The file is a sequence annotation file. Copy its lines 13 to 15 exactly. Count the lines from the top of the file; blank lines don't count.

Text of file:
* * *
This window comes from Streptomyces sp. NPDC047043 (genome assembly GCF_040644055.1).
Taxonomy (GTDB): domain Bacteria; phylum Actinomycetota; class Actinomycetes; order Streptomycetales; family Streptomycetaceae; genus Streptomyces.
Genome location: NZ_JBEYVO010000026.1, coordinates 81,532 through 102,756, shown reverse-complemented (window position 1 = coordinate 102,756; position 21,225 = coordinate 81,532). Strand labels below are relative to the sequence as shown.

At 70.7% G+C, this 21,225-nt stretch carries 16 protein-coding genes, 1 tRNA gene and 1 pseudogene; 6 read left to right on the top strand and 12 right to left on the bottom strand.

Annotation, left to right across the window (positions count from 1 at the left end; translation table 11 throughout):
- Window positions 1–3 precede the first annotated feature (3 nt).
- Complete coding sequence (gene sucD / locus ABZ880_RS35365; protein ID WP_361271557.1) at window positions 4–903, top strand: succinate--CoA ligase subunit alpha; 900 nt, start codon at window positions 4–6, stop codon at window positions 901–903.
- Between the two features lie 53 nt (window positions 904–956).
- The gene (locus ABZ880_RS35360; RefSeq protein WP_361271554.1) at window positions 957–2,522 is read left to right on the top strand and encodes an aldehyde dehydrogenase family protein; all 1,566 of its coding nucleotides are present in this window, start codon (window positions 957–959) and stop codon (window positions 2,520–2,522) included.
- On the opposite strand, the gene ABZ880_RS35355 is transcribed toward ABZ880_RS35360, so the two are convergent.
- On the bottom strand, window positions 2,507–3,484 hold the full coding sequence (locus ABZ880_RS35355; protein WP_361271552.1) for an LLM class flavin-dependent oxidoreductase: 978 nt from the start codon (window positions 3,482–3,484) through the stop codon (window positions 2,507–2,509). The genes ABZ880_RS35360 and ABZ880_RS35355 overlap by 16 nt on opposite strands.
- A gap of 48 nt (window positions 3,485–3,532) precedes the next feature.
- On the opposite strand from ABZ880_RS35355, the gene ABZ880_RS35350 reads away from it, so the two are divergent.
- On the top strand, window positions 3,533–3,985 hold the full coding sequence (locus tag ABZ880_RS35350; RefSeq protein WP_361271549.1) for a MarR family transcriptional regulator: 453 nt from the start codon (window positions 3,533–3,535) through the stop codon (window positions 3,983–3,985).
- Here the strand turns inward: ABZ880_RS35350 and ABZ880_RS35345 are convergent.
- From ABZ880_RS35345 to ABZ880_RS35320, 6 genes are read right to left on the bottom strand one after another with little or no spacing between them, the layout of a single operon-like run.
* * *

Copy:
- On the opposite strand from ABZ880_RS35355, the gene ABZ880_RS35350 reads away from it, so the two are divergent.
- On the top strand, window positions 3,533–3,985 hold the full coding sequence (locus tag ABZ880_RS35350; RefSeq protein WP_361271549.1) for a MarR family transcriptional regulator: 453 nt from the start codon (window positions 3,533–3,535) through the stop codon (window positions 3,983–3,985).
- Here the strand turns inward: ABZ880_RS35350 and ABZ880_RS35345 are convergent.